The IRS asked to examine 480,000 crypto trading accounts after only about 800 taxpayers claimed Bitcoin gains between 2013 and 2015. Image: CC0 Public Domain

Money laundering. Tick. Ponzi frauds and market manipulation. Tick. Terrorist financing and drug dealing. Tick. Tax evasion? Yes, that too can now get a tick on the checklist of supposed crypto crimes.

As US tax authorities are considering crypto-currencies as properties and not money, any US crypto-related purchases are liable to capital gain taxes, reports The Guardian. As investors are finding out, the taxable amount is based on the value of the crypto when the purchase was made, not the value when the tax bill was issued. With the markets sliding like they have in the last few months, that can lead to a significant difference.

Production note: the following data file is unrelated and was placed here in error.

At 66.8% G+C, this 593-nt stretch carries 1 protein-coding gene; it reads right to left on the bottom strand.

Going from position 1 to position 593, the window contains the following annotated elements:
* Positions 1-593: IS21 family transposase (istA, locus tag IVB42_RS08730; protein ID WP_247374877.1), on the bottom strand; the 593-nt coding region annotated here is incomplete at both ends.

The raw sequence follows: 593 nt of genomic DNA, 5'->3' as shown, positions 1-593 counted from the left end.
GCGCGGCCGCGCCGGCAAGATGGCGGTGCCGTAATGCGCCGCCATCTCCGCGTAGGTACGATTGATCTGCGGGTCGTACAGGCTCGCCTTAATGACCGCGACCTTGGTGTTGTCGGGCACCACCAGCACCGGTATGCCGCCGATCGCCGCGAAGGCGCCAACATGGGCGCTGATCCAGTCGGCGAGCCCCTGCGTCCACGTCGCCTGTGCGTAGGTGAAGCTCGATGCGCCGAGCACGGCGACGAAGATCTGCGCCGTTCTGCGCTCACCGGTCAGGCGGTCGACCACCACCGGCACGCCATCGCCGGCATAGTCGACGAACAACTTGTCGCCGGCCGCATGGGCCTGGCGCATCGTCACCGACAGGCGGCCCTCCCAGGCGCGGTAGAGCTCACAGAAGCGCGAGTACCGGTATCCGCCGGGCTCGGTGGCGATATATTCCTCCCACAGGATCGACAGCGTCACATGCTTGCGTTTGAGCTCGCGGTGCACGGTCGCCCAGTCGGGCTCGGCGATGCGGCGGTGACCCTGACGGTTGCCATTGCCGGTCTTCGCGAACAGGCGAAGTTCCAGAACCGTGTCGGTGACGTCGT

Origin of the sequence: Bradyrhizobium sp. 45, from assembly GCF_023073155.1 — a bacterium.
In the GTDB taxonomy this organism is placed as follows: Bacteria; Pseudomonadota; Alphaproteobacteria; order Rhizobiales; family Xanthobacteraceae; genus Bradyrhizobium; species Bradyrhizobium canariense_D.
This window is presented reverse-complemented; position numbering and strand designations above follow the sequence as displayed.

As one investor so eloquently wrote last week on Reddit,
“I just discovered that I owe the IRS $50k that I don’t have, because I traded in cryptos. Am I fuxxed?”

Late last year, a US district court judge ordered crypto exchange Coinbase to release the identities of anyone who had traded more that $20,000 worth of crypto-currency. The order came when the Internal Revenue Service asked to examine 480,000 trading accounts after the US tax authority said only about 800 taxpayers claimed Bitcoin gains between 2013 and 2015.

Not reporting gains, even on crypto-to-crypto trades, could be considered tax evasion say the IRS.

An old fashioned crime for a new industry.

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